Despite the work the Patriots have done to shore up their secondary, the team still set up visits with two of the top defensive backs available in the April 25-26 draft.
The Patriots hosted Illinois cornerback Vontae Davis this week, according to a league source, and will do the same with Ohio State cornerback/safety Malcolm Jenkins, widely regarded as the draft's top defensive back, Monday, according to a separate league source.
Both players have some question marks.
The 5-foot-11-inch, 203-pound Davis, who is the younger brother of 49ers tight end Vernon Davis, was part of a group of players that NFLDraftBible.com reported, citing anonymous sources, tested positive for marijuana at the combine in February. However, Davis's agent, Todd France, has denied Davis tested positive and released a statement saying that his client has not been notified of a positive test for marijuana or any other banned substance. Players are usually sent letters notifying them of a positive test.
Jenkins, who won the Thorpe Award, given to the nation's top college defensive back, playing cornerback, is being eyed by some teams to make the switch to safety because of his slow 40-yard dash times. The 6-foot, 204-pound Jenkins was clocked at 4.54 seconds at the combine and was not able to improve at Ohio State's pro day.
A possible top-10 pick, Jenkins is projected as an impact player at corner or safety.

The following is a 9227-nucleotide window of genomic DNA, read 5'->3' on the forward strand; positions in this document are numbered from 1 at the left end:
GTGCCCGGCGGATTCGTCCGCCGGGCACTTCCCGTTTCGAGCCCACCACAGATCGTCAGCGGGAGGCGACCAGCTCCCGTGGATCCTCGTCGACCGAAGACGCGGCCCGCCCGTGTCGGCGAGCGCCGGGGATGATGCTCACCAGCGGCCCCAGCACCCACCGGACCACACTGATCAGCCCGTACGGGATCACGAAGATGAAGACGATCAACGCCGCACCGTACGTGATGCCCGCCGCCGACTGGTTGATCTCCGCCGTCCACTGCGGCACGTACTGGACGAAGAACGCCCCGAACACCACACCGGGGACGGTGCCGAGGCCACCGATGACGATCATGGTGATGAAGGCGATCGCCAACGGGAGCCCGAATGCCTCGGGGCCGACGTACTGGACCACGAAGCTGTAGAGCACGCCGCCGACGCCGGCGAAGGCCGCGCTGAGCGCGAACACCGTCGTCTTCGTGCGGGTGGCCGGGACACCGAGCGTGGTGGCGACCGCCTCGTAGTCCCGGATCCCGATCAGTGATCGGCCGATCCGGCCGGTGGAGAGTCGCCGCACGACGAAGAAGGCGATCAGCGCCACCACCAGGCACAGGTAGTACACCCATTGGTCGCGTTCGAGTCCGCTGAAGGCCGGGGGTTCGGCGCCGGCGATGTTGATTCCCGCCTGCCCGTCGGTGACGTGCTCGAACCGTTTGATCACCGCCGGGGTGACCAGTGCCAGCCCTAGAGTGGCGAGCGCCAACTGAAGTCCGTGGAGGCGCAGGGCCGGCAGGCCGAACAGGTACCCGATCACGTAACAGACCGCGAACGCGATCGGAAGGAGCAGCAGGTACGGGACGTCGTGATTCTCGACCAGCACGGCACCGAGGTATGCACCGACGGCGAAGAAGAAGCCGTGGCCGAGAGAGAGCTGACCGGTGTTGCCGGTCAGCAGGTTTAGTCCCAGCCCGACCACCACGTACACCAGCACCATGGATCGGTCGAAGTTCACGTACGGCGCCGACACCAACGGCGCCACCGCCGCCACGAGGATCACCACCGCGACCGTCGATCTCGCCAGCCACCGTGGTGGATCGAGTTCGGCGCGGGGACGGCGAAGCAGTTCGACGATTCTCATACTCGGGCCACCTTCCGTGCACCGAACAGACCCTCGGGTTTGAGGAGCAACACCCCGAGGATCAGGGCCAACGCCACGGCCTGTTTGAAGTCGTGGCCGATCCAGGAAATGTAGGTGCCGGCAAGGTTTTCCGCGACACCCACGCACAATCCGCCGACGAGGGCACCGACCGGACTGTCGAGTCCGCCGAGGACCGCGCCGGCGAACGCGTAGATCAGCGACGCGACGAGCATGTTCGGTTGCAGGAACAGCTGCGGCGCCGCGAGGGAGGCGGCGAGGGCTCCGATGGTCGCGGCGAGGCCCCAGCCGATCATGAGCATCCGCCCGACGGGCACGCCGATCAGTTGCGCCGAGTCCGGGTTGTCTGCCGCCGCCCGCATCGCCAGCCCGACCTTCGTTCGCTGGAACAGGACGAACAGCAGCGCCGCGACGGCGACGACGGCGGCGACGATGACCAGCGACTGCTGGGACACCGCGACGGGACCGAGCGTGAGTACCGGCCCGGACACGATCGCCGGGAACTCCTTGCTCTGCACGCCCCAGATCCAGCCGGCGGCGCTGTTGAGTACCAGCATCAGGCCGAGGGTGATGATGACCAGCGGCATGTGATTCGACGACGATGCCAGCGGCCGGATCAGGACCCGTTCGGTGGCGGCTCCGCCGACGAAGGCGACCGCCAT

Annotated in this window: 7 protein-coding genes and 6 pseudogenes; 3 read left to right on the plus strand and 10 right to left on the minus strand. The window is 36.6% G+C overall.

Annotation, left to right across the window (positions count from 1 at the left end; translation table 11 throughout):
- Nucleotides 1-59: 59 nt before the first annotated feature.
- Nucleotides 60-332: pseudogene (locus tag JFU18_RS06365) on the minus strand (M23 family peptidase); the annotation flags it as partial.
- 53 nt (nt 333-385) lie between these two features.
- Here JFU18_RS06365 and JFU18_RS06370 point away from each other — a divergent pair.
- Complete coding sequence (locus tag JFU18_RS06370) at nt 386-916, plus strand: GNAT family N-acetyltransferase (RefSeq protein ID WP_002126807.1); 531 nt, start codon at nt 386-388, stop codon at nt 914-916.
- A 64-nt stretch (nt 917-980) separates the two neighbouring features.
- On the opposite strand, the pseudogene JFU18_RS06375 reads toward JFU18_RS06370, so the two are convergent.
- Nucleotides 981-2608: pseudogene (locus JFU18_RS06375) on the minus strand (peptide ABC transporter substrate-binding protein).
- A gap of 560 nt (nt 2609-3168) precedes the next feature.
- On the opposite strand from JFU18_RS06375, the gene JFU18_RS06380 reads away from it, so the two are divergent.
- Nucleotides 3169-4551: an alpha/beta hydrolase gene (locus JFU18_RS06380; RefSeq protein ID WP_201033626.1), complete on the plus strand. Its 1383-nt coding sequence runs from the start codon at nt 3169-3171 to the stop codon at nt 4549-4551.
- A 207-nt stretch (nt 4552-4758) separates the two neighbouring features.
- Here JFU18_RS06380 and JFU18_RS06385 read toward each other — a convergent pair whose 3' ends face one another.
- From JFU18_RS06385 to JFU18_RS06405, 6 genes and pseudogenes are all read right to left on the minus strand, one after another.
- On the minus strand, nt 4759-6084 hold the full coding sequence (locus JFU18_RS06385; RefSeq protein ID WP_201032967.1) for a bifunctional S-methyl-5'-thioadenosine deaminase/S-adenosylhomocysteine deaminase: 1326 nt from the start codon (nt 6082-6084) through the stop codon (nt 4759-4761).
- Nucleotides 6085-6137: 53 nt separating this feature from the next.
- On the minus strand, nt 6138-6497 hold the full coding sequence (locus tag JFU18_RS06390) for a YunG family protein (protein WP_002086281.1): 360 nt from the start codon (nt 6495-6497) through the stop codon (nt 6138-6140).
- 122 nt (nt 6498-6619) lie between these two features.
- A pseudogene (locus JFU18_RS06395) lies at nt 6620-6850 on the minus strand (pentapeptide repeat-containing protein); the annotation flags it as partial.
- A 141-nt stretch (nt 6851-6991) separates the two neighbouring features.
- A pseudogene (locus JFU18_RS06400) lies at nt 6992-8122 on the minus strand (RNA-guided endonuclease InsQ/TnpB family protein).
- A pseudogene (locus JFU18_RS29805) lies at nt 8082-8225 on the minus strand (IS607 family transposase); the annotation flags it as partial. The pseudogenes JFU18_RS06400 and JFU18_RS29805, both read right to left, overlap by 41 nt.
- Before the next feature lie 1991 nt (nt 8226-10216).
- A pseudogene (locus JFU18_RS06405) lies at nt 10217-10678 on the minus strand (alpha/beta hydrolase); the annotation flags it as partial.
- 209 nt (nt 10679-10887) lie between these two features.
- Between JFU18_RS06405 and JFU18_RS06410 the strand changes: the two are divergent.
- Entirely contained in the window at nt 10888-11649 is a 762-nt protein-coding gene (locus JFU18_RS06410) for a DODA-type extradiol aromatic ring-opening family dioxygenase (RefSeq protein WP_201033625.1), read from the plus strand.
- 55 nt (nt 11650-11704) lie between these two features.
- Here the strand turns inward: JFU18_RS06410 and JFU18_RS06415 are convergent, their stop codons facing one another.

"What his best fit is for a team, where he's most valuable, is certainly an interesting discussion for all teams," said Patriots coach Bill Belichick at the combine.
The Patriots also hosted North Carolina wide receiver Brandon Tate yesterday, according to a league source. They hosted Tate's Tar Heels teammate Brooks Foster Tuesday.
Pro Football Weekly rates Tate as a second-to-third-round prospect, and notes that he could be a dangerous weapon for teams in the slot and has potential as a returner.
The visit with the Patriots is likely for a final medical check. Tate had surgery in October to repair torn anterior cruciate and medial collateral ligaments in his right knee.
Teams are allowed up to 30 visits with prospects before the draft.
Mike Reiss of the Globe staff contributed to this report; Christopher L. Gasper can be reached at email@example.com.